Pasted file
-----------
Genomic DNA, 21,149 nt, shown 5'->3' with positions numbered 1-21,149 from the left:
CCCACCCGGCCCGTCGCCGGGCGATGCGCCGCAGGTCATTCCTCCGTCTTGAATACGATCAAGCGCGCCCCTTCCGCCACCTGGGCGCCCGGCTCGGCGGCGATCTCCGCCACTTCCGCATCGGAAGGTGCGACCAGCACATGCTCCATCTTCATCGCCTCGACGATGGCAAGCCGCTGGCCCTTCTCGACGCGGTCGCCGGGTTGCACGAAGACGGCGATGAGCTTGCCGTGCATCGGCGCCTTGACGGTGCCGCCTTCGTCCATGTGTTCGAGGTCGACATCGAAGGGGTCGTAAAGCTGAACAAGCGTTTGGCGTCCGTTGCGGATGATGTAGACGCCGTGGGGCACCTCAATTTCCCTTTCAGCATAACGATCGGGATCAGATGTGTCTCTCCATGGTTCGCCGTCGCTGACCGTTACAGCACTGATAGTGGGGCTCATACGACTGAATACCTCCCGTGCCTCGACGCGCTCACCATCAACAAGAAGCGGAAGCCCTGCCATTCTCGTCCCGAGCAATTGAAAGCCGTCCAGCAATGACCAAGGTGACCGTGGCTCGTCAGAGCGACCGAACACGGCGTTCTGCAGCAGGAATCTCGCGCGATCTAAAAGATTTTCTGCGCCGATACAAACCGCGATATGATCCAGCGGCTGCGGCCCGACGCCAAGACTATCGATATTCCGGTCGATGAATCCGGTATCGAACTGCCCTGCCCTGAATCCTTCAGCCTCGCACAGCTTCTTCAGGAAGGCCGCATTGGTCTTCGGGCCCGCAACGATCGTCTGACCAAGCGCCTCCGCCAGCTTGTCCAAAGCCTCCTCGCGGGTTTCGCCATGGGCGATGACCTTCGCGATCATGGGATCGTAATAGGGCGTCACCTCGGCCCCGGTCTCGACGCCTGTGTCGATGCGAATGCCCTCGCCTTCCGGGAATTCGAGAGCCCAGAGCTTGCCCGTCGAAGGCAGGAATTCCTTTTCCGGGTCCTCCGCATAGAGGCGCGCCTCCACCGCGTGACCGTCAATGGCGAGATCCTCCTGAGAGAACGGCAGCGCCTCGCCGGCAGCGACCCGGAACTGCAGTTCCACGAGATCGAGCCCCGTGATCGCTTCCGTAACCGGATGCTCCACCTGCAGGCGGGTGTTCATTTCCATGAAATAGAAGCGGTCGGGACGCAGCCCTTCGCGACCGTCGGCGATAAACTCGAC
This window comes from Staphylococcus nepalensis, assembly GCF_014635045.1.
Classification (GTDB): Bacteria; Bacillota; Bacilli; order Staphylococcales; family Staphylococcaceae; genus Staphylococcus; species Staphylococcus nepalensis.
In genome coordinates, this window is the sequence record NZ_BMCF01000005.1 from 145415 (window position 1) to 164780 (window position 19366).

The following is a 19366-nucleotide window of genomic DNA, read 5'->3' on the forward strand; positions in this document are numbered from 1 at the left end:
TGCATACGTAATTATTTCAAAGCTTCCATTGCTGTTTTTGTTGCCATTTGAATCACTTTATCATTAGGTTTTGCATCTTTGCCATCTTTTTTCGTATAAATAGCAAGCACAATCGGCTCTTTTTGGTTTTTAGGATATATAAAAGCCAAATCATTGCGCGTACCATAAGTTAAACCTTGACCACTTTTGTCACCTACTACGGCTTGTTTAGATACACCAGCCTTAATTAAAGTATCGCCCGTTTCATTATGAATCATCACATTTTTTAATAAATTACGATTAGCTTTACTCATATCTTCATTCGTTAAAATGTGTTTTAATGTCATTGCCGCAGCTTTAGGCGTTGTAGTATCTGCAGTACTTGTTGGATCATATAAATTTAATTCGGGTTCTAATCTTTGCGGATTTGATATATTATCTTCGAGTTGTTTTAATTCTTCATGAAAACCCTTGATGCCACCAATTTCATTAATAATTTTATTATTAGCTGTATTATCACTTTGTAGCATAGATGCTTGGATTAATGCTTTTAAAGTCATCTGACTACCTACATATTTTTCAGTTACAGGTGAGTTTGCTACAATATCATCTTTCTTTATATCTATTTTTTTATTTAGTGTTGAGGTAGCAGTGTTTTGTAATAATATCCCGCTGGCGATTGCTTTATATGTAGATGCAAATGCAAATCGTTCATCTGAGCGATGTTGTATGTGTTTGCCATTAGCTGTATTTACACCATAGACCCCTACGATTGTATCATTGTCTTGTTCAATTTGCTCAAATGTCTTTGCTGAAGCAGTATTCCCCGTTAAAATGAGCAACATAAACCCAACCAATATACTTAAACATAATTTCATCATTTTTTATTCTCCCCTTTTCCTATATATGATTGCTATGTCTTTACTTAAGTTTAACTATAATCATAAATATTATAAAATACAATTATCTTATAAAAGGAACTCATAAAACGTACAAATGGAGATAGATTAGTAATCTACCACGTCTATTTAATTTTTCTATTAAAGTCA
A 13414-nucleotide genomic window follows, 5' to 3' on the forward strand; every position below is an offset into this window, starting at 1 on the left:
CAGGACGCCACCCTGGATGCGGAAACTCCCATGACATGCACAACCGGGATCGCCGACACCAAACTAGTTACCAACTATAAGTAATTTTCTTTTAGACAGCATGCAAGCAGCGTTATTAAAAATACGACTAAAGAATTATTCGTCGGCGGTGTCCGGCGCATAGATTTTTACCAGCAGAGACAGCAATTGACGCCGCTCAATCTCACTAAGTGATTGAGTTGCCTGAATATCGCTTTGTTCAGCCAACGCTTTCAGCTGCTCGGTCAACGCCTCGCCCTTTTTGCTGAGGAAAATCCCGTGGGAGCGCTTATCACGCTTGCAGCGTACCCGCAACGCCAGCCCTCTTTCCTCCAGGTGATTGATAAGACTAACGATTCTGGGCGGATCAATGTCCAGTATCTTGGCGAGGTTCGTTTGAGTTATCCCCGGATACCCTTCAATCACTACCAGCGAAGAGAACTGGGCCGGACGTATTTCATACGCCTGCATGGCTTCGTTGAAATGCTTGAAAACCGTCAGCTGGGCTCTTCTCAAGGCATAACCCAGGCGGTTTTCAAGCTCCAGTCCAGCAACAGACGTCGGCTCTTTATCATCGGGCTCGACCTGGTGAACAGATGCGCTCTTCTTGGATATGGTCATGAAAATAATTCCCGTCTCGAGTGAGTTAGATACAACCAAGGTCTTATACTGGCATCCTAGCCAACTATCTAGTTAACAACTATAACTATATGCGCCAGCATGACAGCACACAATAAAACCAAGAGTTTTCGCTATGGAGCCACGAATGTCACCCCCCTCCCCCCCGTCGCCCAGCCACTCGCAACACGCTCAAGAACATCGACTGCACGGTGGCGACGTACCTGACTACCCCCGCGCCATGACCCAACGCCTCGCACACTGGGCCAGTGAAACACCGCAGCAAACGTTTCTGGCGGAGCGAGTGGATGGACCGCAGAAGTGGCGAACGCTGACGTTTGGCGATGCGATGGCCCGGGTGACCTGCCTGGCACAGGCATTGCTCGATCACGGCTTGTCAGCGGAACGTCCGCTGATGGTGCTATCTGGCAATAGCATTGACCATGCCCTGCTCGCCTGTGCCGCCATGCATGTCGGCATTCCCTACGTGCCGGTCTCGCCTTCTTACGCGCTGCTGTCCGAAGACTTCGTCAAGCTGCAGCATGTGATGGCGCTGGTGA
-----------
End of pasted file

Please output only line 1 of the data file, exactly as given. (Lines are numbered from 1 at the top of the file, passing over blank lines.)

Genomic DNA, 21,149 nt, shown 5'->3' with positions numbered 1-21,149 from the left: